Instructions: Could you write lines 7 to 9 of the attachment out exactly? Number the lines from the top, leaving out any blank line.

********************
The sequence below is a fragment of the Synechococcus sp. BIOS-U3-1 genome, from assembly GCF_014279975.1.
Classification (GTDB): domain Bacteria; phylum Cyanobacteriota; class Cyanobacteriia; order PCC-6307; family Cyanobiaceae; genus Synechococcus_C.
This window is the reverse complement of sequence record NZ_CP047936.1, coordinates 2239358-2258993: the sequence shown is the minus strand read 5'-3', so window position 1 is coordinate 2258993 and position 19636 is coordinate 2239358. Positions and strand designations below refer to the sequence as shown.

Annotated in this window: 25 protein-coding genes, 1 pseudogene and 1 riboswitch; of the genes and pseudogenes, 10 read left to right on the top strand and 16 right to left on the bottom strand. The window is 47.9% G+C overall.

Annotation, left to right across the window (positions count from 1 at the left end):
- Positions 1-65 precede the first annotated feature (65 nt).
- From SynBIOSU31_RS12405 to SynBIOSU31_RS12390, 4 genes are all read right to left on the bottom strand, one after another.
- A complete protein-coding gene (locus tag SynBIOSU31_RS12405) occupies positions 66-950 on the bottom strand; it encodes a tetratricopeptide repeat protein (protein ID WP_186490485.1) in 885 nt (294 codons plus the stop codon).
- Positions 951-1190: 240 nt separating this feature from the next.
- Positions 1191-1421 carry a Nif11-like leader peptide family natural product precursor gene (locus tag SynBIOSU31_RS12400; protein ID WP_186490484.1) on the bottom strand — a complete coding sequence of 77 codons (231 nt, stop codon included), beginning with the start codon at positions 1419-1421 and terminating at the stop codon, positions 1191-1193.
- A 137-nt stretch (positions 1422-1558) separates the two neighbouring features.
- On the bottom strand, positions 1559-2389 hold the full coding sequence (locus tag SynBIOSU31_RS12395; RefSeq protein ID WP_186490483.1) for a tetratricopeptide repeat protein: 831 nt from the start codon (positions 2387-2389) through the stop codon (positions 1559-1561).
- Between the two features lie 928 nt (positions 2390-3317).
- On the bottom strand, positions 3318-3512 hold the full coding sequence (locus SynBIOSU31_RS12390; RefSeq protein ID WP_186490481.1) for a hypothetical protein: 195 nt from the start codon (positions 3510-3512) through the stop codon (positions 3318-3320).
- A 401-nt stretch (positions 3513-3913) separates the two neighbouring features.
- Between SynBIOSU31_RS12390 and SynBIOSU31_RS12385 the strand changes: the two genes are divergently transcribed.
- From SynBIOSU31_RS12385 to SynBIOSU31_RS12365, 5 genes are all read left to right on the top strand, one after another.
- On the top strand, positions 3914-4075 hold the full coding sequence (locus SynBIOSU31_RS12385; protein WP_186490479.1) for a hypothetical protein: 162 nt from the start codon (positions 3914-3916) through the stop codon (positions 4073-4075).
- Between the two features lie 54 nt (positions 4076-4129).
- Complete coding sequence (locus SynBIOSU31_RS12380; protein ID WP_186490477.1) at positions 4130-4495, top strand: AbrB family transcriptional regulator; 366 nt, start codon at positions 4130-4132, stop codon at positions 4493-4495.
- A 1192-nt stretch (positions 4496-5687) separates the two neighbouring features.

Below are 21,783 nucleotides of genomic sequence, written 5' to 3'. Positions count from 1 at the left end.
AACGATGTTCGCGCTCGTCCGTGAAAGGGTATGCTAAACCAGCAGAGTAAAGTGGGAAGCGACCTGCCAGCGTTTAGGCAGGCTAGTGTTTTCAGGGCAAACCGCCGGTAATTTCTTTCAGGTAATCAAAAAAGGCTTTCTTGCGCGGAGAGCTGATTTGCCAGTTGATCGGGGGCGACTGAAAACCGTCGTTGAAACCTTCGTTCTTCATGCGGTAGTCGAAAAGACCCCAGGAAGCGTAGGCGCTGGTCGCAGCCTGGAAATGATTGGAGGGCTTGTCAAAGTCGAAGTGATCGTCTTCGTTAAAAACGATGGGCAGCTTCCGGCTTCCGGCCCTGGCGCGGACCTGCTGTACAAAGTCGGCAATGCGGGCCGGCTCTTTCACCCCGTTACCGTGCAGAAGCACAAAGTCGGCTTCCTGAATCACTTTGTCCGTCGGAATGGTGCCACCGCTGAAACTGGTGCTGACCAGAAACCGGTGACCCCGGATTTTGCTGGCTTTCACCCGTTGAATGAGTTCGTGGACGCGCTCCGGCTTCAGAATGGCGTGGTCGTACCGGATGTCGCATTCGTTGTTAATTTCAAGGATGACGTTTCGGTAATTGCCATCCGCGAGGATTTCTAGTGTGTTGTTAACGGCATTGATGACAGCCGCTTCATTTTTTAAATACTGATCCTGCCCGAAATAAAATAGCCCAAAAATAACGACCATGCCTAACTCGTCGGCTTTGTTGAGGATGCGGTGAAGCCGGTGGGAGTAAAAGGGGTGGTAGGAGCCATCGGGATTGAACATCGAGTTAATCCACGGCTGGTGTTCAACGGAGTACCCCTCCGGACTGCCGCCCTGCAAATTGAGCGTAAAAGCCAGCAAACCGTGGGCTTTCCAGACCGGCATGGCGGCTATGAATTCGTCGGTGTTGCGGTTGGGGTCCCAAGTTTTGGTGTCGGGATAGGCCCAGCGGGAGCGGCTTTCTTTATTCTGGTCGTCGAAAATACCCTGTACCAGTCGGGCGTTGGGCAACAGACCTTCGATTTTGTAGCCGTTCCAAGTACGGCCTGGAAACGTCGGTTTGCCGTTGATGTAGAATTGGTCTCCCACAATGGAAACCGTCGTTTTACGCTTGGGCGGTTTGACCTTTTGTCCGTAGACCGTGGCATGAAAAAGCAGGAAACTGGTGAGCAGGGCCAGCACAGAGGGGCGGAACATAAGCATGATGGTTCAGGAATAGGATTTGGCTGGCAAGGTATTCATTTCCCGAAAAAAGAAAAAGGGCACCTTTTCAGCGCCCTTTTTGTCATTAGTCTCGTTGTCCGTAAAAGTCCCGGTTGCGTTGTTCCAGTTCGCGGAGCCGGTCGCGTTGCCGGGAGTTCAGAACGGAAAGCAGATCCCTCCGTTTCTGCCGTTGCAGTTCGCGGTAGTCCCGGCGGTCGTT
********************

- From SynBIOSU31_RS12405 to SynBIOSU31_RS12390, 4 genes are all read right to left on the bottom strand, one after another.
- A complete protein-coding gene (locus tag SynBIOSU31_RS12405) occupies positions 66-950 on the bottom strand; it encodes a tetratricopeptide repeat protein (protein ID WP_186490485.1) in 885 nt (294 codons plus the stop codon).
- Positions 951-1190: 240 nt separating this feature from the next.